“Science fiction can be very much an escape literature,” he said. “If you can’t deal with reality, let’s deal with space and the future.
“But over time it can also be very prophetic. We were all really into science fiction and really drawn towards those kinds of stories, but there weren’t really any science fiction games.”
Life, but not as we know it
The group set about building a working mock-up of their game. Fuelled by enthusiasm and guided by their design principles, they quickly came up with a core mechanic different from anything available to gamers at the time.
A game of Cosmic Encounter revolves around a series of interactions between players. On each player’s turn they draw a card to randomly determine which of their opponents they’ll clash with. Both players commit a number of space ships to the battle from a limited pool, then play a face-down card to reinforce their troops, adding a poker-like element of bluff and psychology to the game and ensuring that even a severely outnumbered player retains a chance of victory.
The game doesn’t limit these conflicts to the two players going head-to-head, though. Others around the table have the opportunity to join the fray, lending some of their ships to the fight on the side of one player or another. This not only ensures that all players around the table are involved in play, even when it isn’t their turn, it also adds a pronounced social element to the game. Players beg, plead and barter for support, and securing assistance at just the right moment can mean the difference between victory and defeat.
But while battles in space are at the heart of Cosmic Encounter, players don’t have to adopt a hardline, aggressive strategy. In addition to their hand of reinforcement cards, players also have the option to negotiate, talking their way out of a conflict rather than resorting to violence and allowing both players to place an agreed number of space ships on each other’s planets.
“At its core it’s funny how repetitive the game can be,” said Olotka.
“On every turn there are only three things that can happen. Either both players attack, both players negotiate or one player attacks and one player negotiates. You do that over and over again, but it yields immense surprises.
“One of the first ideas we came up with was that if I attack and you negotiate, you should receive compensation because I’ve behaved in such a dastardly way, so you get to take cards from my hand. But I could be sitting there hoping that you take lame cards out of my hand so that I draw some better ones. It leads to these layers of double-psyche and triple-psyche.”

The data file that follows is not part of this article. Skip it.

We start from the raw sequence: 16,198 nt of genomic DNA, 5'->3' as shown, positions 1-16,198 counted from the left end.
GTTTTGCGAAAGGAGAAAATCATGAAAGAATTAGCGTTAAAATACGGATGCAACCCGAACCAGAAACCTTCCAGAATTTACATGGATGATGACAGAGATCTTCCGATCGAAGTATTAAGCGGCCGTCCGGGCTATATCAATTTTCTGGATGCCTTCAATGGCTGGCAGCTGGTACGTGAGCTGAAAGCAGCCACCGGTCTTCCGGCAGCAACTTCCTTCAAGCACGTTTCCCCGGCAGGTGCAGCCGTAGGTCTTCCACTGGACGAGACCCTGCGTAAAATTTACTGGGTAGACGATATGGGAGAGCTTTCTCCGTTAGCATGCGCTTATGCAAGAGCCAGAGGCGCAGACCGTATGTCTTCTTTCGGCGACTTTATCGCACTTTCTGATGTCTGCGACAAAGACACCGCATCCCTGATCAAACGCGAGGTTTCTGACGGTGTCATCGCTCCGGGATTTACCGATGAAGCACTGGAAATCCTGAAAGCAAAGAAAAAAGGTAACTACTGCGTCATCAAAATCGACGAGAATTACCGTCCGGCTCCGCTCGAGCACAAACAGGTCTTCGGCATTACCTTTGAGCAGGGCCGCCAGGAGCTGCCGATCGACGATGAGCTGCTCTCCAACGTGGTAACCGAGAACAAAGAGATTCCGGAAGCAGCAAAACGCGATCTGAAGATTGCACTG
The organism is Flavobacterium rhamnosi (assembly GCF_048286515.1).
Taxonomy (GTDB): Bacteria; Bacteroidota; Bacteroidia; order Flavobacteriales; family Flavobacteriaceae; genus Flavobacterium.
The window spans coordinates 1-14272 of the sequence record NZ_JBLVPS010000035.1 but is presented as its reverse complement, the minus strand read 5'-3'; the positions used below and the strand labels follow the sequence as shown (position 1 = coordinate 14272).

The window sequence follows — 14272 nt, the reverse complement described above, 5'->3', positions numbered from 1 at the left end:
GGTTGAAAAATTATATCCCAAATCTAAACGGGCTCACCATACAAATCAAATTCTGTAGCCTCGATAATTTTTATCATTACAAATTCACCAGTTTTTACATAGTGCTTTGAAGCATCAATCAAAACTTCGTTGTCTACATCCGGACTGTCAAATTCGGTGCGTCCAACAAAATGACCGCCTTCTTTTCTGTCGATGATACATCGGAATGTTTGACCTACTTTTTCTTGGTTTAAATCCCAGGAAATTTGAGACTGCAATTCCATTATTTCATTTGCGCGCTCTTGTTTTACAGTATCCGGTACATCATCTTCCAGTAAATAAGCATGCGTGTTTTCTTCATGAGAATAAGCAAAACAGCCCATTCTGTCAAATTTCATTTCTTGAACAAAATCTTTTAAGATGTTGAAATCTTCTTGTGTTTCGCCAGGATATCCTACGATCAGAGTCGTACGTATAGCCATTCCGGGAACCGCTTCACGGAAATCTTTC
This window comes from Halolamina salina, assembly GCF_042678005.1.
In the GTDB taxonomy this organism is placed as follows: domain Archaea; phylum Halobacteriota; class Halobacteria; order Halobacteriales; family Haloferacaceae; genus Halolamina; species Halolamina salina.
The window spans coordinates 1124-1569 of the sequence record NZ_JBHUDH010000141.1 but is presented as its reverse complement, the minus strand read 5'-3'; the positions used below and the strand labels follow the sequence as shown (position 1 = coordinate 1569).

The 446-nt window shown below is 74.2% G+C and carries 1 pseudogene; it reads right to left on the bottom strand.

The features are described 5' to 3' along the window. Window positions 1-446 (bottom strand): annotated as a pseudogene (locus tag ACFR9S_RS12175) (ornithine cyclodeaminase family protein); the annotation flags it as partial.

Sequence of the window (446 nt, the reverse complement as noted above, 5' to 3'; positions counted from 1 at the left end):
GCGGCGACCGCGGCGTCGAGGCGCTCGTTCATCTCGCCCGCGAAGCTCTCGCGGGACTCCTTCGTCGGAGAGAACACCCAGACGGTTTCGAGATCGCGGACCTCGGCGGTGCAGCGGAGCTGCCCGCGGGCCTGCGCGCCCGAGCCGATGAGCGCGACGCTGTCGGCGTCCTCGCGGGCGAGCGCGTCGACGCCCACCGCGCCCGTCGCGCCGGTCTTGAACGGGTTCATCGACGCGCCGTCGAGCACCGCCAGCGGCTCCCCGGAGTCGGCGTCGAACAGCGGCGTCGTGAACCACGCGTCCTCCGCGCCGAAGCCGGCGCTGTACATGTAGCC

On their own, these core mechanics might make for a moderately interesting game. But Cosmic Encounter’s other great innovation was its array of alien overlords. Players would take on the role of one of these space-faring characters, each with its own special ability - in effect a unique way for the player to break the rules of the game in their own favour.
While these kinds of variable player powers are commonplace in modern games, at the time the idea was revolutionary. Upon its release the game came with 15 aliens for players to choose from. The evasive Amoeba had the ability to retreat from lost battles without losing valuable space ships. The Mind was a starfaring telepath and allowed its controller to look at cards in other players’ hands. The Oracle forced other players to reveal their combat cards before the commencement of clashes, eliminating the uncertainty of battle and giving its controller a huge advantage over other players.
Olotka said the process of creating aliens had been as much about building an immersive setting as providing interesting new mechanical aspects of the game.
“We just came up with ideas for things that it might be exciting to find out there,” he said.
“We tried not to be human-centric. We didn’t want these characters all to look like humans with funny-shaped heads. So we had things like a plant, a virus, a machine, and we said: ok, a plant, a virus and a machine walk into a bar - what happens?”
The interaction between these different aliens provided Cosmic Encounter with immense variety and replayability. It forced players to adapt their strategies to make the best use of their alien power, and the differing dynamics of the interplay between aliens from one game to the next meant that no two games were ever quite the same.
To boldly go…
Armed with a working prototype of the game, Olotka and his co-designers secured a meeting with Parker Brothers, at the time the biggest publisher of board games in the world, with a portfolio including mass market titles like Monopoly and Clue (Cluedo).
“Nobody got in to see Parker Brothers,” Olotka said.
“The only reason we managed to get in the door was because Bill had a relative who worked in the Nerf factory. We were convinced we had the next Monopoly, but they took a look at Cosmic and said: ‘Space doesn’t sell.’”
Not to be dissuaded, the designers established their own company, Eon Games, and published Cosmic Encounter themselves. And Parker Brothers’ rejection of its science fiction theme soon proved to be short-sighted. The game’s publication in 1977 came just as the release of Star Wars blasted science fiction to the forefront of public consciousness.